Draw can also play an important part especially at courses such as Beverley, Chester & Kempton. Having a draw near the inside can be very advantageous as you can get a good position early in the race. If you are drawn wide at those tracks it can be very difficult to get a strong position and if you are coming from towards the back of the field it can often be difficult to make up ground especially at a course like Chester. So always make sure your horse can gain a good position and is favourably drawn. Also look at the relationship between trainers & courses can be a profitable method. For example Mark Johnston has a very strong record at Goodwood. His runners at Glorious Goodwood should always be looked at. Despite him being based in Yorkshire he loves sending runners to the Sussex track and he uses the time spent there as a mini-break and family holiday. So this method can be a valuable one to have in your armoury.


Tactics

This is something that I have learnt more about this year and applied more attention to. It has become a very profitable analytic for me. Normally there are three main tactics of in a horse race. Front runner/prominent, midfield or held up/at the back. Some horses are happy to go the front and dictate the pace of a race, others like to get a tempo and follow a target in front whilst the rest might prefer to be held up and wait for pace collapse be delivered late in a race. To know what a horse’s running style is like, look at what has worked for it before and how it has been campaigned in its career. Also jockey bookings can be key for a race and some jockeys can be seen to good effect on a horse’s running style. For example, at the moment if I see Bryony Frost booked on a front runner over jumps I know we will get a good run for my money. She has a unique relationship at getting horses into an extraordinary rhythm especially with horses like Frodon which has been seen at the highest level. However I have seen her deploy this style of running with horses trained by her father Jimmy Frost and Neil King away from her base at Paul Nicholls. On the other hand If I see Jamie Spencer booked to ride a horse on the flat, I expect a hold up ride with the horse and for them to be delivered with a late charge. So when looking at a race, try to understand how they race will develop. If you see can only see one front runner in a race and they have run well using that tactic before it can be profitable to follow them. If there is plenty of pace in a race, it can often mean that there will be a pace collapse so look at horse that might come with a late surge that might pick up the pieces. Understanding how a race will be run can often pay great dividends.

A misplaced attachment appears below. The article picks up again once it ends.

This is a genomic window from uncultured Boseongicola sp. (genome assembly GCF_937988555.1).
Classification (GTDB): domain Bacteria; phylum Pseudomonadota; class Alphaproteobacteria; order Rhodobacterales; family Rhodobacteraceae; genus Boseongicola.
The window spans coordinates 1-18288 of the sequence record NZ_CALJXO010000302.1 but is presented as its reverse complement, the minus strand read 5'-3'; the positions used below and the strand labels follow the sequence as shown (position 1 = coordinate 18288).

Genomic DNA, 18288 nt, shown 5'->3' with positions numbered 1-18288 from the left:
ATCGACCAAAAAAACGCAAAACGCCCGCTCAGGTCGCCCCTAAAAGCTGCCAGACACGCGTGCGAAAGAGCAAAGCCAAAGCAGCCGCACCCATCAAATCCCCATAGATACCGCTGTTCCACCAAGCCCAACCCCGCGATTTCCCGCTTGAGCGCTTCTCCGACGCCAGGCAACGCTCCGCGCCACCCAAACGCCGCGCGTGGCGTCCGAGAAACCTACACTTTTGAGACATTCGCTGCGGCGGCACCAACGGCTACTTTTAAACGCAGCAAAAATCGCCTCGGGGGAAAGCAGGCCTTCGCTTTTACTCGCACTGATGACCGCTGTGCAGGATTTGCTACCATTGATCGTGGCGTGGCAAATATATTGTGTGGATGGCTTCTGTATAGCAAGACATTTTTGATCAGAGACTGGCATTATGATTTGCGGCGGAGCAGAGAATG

Price/Value

This theme along with form is the biggest factor I look at when a horse in a race. If you see a horse that is a big price with a lot of things in its favour do not be put off by it because more often or not book makers can be wrong. The main starting point when analysing a race for me is too look at the favourite. I look to see if it can be beaten and see what alternatives in the field can beat it. If I see a favourite that I think is vulnerable, I will always look at other contenders in the race especially if I think the price is extremely short. My style is to always try and scrutinise the favourite if it possible. More often than not favourites lose rather than win. Whilst on the other hand if I see a favourite and I think it is good value I will not be afraid to back them and nominate them as a tip whatever the price. So overall my message is not ever be put off by a price if you can think the horse can run well.


Conclusion

When it comes to selecting tips and picking winners everyone has their own systems and methods Two of the judges that I like to listen to are Paul Kealy and Jason Weaver. I feel Paul Kealy is very good at finding value in races where others overlook and Jason Weaver is often correct on how a race will play out tactically. Both have influenced me in my methods and the way I analyse races. In this blog I hope you take away with you some of these factors that help me find and select winners. All the things mentioned in the blog have helped me maintain my 17 month consecutive record of profit with the Punters Page and my recent hot streak. Feel free to let me know what methods and strategies you use.


For more links to my work follow me on Twitter @LuckyLoaders15